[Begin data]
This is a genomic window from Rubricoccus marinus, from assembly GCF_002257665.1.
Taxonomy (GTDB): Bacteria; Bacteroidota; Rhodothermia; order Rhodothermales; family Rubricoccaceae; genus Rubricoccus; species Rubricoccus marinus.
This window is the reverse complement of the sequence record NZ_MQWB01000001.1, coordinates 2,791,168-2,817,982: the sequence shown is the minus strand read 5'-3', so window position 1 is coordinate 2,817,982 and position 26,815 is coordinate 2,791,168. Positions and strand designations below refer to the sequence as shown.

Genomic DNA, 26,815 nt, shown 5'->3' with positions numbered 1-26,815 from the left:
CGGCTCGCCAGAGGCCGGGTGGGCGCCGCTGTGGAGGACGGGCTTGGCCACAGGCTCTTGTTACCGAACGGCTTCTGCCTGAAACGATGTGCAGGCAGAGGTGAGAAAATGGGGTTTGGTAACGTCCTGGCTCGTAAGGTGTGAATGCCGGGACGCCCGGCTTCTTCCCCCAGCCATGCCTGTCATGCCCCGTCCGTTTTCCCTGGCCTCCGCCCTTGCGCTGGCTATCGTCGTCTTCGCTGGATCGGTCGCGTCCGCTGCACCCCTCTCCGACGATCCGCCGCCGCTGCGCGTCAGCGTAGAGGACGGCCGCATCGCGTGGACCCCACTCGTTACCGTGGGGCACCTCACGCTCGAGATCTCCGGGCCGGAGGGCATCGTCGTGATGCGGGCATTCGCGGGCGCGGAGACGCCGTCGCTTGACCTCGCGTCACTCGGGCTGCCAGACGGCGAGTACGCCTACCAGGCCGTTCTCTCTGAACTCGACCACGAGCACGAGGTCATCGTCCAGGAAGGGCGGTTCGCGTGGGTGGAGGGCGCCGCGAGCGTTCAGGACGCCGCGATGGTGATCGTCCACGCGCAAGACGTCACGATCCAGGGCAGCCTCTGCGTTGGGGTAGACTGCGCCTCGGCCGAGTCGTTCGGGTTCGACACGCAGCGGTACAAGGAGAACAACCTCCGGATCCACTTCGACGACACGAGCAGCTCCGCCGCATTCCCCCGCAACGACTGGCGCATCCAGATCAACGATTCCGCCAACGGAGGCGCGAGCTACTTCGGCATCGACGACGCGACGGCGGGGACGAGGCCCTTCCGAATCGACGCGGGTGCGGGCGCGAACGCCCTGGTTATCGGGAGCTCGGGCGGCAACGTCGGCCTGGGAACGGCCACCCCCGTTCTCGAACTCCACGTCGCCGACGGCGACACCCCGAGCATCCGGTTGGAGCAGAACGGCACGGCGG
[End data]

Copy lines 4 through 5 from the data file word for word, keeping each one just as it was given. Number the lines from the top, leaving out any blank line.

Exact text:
Genomic DNA, 26,815 nt, shown 5'->3' with positions numbered 1-26,815 from the left:
CGGCTCGCCAGAGGCCGGGTGGGCGCCGCTGTGGAGGACGGGCTTGGCCACAGGCTCTTGTTACCGAACGGCTTCTGCCTGAAACGATGTGCAGGCAGAGGTGAGAAAATGGGGTTTGGTAACGTCCTGGCTCGTAAGGTGTGAATGCCGGGACGCCCGGCTTCTTCCCCCAGCCATGCCTGTCATGCCCCGTCCGTTTTCCCTGGCCTCCGCCCTTGCGCTGGCTATCGTCGTCTTCGCTGGATCGGTCGCGTCCGCTGCACCCCTCTCCGACGATCCGCCGCCGCTGCGCGTCAGCGTAGAGGACGGCCGCATCGCGTGGACCCCACTCGTTACCGTGGGGCACCTCACGCTCGAGATCTCCGGGCCGGAGGGCATCGTCGTGATGCGGGCATTCGCGGGCGCGGAGACGCCGTCGCTTGACCTCGCGTCACTCGGGCTGCCAGACGGCGAGTACGCCTACCAGGCCGTTCTCTCTGAACTCGACCACGAGCACGAGGTCATCGTCCAGGAAGGGCGGTTCGCGTGGGTGGAGGGCGCCGCGAGCGTTCAGGACGCCGCGATGGTGATCGTCCACGCGCAAGACGTCACGATCCAGGGCAGCCTCTGCGTTGGGGTAGACTGCGCCTCGGCCGAGTCGTTCGGGTTCGACACGCAGCGGTACAAGGAGAACAACCTCCGGATCCACTTCGACGACACGAGCAGCTCCGCCGCATTCCCCCGCAACGACTGGCGCATCCAGATCAACGATTCCGCCAACGGAGGCGCGAGCTACTTCGGCATCGACGACGCGACGGCGGGGACGAGGCCCTTCCGAATCGACGCGGGTGCGGGCGCGAACGCCCTGGTTATCGGGAGCTCGGGCGGCAACGTCGGCCTGGGAACGGCCACCCCCGTTCTCGAACTCCACGTCGCCGACGGCGACACCCCGAGCATCCGGTTGGAGCAGAACGGCACGGCGG